|The Hypnotic Magazine
From Pat Deveney's database:
Hypnotic Magazine, The.
Sydney Blanshard Flower (1867-1943), the editor of this journal, was, along with a few others in the two decades before the First World War, like A. Victor Segno of the Segnogram, and Charles E. Ellis of the Magazine of Mysteries, exemplary of the hucksters and confidence men who combined the fundamental realization of New Thought (the power of mind over self and the environment) with mail-order marketing, modern advertising, bulk mail rates, and a fine disregard for legal niceties and honesty. He was born in England, as Marc Demarest has discovered, and immigrated first to Canada where he worked as a journalist and then moved, in 1895, to Chicago where he acted as the manager (and publicist) for Dr. Herbert Arthur Parkyn, another Canadian expatriate, whom Flower may have known in Toronto. The two were part of the influx of Canadian journalists and publishers into American New Thought (John W. Lovell, Fred W. Burry, B.F. Austin, John Emery McLean, Charles Brodie Patterson, et al.) and they devoted their energies to exploiting the then-current wave of interest in hypnotism and suggestion. Flower's first book, Hypnotism Up to Date (1896), published before this journal was begun, consisted of a series of interviews with Parkyn--a promotional model Flower was to later to adopt in touting a scheme to transplant goat glands into men (and women) to increase vigor. Parkyn was a medical hypnotist and suggestive therapist--the latter being a person who used suggestion to influence the unconscious ("subjective mind") that was responsible for disease and failure. He advertised himself as lecturer on Psycho-Therapeutics in the Illinois Medical College and ran his own Chicago School of Psychology on the South Side. In coming years he came to fill the Chair of Suggestive Therapeutics in J.C.F. Grumbine's College of Psychic Science and Unfoldment and ran the University of Psychic Science in Chicago at which William Walker Atkinson taught when he first arrived in the city and which published Atkinson's first books. In 1898, Parkyn began his own journal, Suggestions / Suggestion, which attracted Atkinson as editor in 1900 before he moved on to Flower's very influential The New Thought. Parkyn was a good teacher for Flower, using Suggestion in the early 1900s, for example, to tout, among other dubious ventures, the stock of a land scheme (Motzorongo) in Mexico that Parkyn was interested in -- another model Flower was to follow repeatedly in coming years. The Hypnotic Magazine was begun as the house organ for Parkyn's Chicago School of Psychology, of which Flower was secretary, which had been started in June 1896 to teach suggestive therapeutics, in classroom lessons and Dr. Parkyn's clinics, awarding every graduate a diploma with blue ribbon to hang on his wall. The journal was intended "to contain a complete record of the cases handled up to date and the results accomplished" and it emphasized the clinical, medical side of suggestion and hypnosis rather than the psychic elements (clairvoyance, telepathy, psychometry, and the like) that increasingly came to the fore in the field and effectively separated the medical/academic side from magical New Thought. Psychic elements, to the extent they appeared in the journal at all, were confined to the advertisements, as Fred Nadis has noted, while Flower as editor was openly skeptical about the occult, spiritualism, Theosophy ("an entertaining piece of foolery!"), mental healing, Christian Science, and the like. He included, for example, an article that pointedly asked: "If matter is but a manifestation of mind; if mind forms the body; if mind is only thought with purpose; if thought changes matter at will; why do some of our most advanced metaphysicians permit themselves to be afflicted with baldness?" He also scoffed at the stage "Professors" who were dominating the wave of interest in hypnotism at the time, although he later published Leonidas's Stage Hypnosism: A Text Book of Occult Entertainments (1901), and A. Virgil Neal ("Xenophon LaMotte Sage"), one of the most prominent stage hypnotists, regarded him highly--as well he might, since the two pursued very similar careers as New Thought hucksters, though Sage's led to wealth and Flower's to repeated clashes with the law and obscurity. Flower's approach to the psychic was to change markedly in his subsequent journals as he realized the financial rewards offered through magical New Thought, and by 1899-1900 he was selling vast series of lessons on mind reading, somnambulism, absent treatment, power through clairvoyance, personal magnetism, etc., and had expanded into dietetics and strange devices like the telepascope and the hypnoscope. Contributions by Parkyn, Flower, Thomson Jay Hudson (whose theory of the "two minds in man" provided the journal's basis for suggestive therapy), James R. Cocke, George Wyld, and various physicians, and regular reports from the various Schools (or Colleges) of Suggestive Therapeutics that Parkyn was establishing nationwide (approximately a dozen seem to have existed) in an effort to franchise his methods of suggestive therapeutics. The journal was the first of a series of New Thought and other journals edited by Flower into the 1920s, all increasingly devoted to separating the gullible from their money. Crabtree (1402, 1409); LOC; NYPL.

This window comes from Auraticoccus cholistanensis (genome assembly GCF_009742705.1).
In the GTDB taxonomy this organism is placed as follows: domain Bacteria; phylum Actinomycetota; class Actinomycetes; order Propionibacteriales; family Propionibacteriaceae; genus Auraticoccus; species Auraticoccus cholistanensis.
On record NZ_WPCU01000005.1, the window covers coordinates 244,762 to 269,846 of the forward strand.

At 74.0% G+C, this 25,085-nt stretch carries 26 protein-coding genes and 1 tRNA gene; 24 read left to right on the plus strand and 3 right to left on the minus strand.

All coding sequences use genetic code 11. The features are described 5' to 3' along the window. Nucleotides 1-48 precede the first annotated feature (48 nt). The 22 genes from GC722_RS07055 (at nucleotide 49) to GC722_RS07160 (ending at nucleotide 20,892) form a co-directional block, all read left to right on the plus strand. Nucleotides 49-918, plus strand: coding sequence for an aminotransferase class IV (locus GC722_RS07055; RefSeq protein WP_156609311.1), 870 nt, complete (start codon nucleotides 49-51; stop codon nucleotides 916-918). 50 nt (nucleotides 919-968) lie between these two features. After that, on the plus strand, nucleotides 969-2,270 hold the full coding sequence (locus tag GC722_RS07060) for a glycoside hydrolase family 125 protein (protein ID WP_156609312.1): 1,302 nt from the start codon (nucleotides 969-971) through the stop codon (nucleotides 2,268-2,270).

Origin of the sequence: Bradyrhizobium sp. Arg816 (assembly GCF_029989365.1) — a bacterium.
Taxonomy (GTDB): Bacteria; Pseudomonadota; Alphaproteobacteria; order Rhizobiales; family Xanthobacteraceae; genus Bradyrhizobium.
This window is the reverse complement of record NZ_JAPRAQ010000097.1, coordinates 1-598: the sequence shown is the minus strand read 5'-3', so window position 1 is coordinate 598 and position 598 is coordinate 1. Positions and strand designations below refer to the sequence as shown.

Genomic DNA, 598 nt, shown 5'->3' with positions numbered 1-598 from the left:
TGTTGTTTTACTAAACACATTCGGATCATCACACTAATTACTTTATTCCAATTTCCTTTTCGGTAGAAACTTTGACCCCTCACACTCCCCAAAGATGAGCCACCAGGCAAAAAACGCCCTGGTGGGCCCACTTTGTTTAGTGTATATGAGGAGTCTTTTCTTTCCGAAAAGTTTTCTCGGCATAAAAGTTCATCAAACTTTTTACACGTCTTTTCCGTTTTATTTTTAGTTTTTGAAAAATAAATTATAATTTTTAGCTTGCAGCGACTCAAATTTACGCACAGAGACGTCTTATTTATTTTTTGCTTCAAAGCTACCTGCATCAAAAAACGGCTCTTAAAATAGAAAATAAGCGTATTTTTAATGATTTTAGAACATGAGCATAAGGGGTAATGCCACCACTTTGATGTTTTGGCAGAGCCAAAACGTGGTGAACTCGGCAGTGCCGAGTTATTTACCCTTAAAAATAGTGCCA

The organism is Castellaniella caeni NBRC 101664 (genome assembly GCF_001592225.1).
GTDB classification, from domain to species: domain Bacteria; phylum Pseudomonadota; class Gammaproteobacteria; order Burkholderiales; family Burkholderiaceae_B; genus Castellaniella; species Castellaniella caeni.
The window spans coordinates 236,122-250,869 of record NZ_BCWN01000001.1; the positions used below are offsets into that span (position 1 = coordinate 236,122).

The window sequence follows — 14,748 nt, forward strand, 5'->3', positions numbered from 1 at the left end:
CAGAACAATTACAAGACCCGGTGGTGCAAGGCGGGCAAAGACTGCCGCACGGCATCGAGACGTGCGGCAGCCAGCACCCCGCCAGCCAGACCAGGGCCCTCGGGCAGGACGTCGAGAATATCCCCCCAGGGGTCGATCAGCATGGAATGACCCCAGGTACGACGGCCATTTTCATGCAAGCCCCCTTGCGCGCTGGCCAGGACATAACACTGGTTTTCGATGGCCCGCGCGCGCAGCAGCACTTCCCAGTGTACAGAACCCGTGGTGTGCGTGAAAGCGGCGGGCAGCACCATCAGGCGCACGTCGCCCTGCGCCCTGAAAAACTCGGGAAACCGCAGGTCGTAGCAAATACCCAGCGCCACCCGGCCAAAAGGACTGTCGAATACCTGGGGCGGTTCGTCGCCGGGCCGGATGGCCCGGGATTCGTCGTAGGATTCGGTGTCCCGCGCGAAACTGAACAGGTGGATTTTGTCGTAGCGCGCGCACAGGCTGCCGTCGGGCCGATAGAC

|The Hypnotic Magazine V1 1896
|The Hypnotic Magazine V1 1896 Covers
|The Hypnotic Magazine V2 1897
|The Hypnotic Magazine V2 Covers